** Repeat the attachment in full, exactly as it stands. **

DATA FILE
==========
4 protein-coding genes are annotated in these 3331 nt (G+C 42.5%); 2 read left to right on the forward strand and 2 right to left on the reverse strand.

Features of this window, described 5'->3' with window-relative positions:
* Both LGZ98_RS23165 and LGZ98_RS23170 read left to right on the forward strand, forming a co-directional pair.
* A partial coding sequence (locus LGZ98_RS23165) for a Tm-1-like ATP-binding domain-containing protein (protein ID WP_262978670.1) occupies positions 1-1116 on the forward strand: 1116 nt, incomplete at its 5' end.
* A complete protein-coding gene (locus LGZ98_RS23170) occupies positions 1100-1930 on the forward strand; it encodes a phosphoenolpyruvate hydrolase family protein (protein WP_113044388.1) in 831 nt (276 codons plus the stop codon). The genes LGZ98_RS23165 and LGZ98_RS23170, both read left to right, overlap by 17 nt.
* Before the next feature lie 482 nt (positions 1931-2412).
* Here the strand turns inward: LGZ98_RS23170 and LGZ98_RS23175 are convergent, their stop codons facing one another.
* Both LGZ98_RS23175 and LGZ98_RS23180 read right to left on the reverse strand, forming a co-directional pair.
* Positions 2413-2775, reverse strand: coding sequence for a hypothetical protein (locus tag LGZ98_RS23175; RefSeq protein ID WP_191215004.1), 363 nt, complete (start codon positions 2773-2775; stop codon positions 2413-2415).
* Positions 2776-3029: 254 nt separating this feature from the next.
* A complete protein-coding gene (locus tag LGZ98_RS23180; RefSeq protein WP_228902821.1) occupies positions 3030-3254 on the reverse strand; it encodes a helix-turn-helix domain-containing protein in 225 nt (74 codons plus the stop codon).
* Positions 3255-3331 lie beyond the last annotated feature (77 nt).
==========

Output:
4 protein-coding genes are annotated in these 3331 nt (G+C 42.5%); 2 read left to right on the forward strand and 2 right to left on the reverse strand.

Features of this window, described 5'->3' with window-relative positions:
* Both LGZ98_RS23165 and LGZ98_RS23170 read left to right on the forward strand, forming a co-directional pair.
* A partial coding sequence (locus LGZ98_RS23165) for a Tm-1-like ATP-binding domain-containing protein (protein ID WP_262978670.1) occupies positions 1-1116 on the forward strand: 1116 nt, incomplete at its 5' end.
* A complete protein-coding gene (locus LGZ98_RS23170) occupies positions 1100-1930 on the forward strand; it encodes a phosphoenolpyruvate hydrolase family protein (protein WP_113044388.1) in 831 nt (276 codons plus the stop codon). The genes LGZ98_RS23165 and LGZ98_RS23170, both read left to right, overlap by 17 nt.
* Before the next feature lie 482 nt (positions 1931-2412).
* Here the strand turns inward: LGZ98_RS23170 and LGZ98_RS23175 are convergent, their stop codons facing one another.
* Both LGZ98_RS23175 and LGZ98_RS23180 read right to left on the reverse strand, forming a co-directional pair.
* Positions 2413-2775, reverse strand: coding sequence for a hypothetical protein (locus tag LGZ98_RS23175; RefSeq protein ID WP_191215004.1), 363 nt, complete (start codon positions 2773-2775; stop codon positions 2413-2415).
* Positions 2776-3029: 254 nt separating this feature from the next.
* A complete protein-coding gene (locus tag LGZ98_RS23180; RefSeq protein WP_228902821.1) occupies positions 3030-3254 on the reverse strand; it encodes a helix-turn-helix domain-containing protein in 225 nt (74 codons plus the stop codon).
* Positions 3255-3331 lie beyond the last annotated feature (77 nt).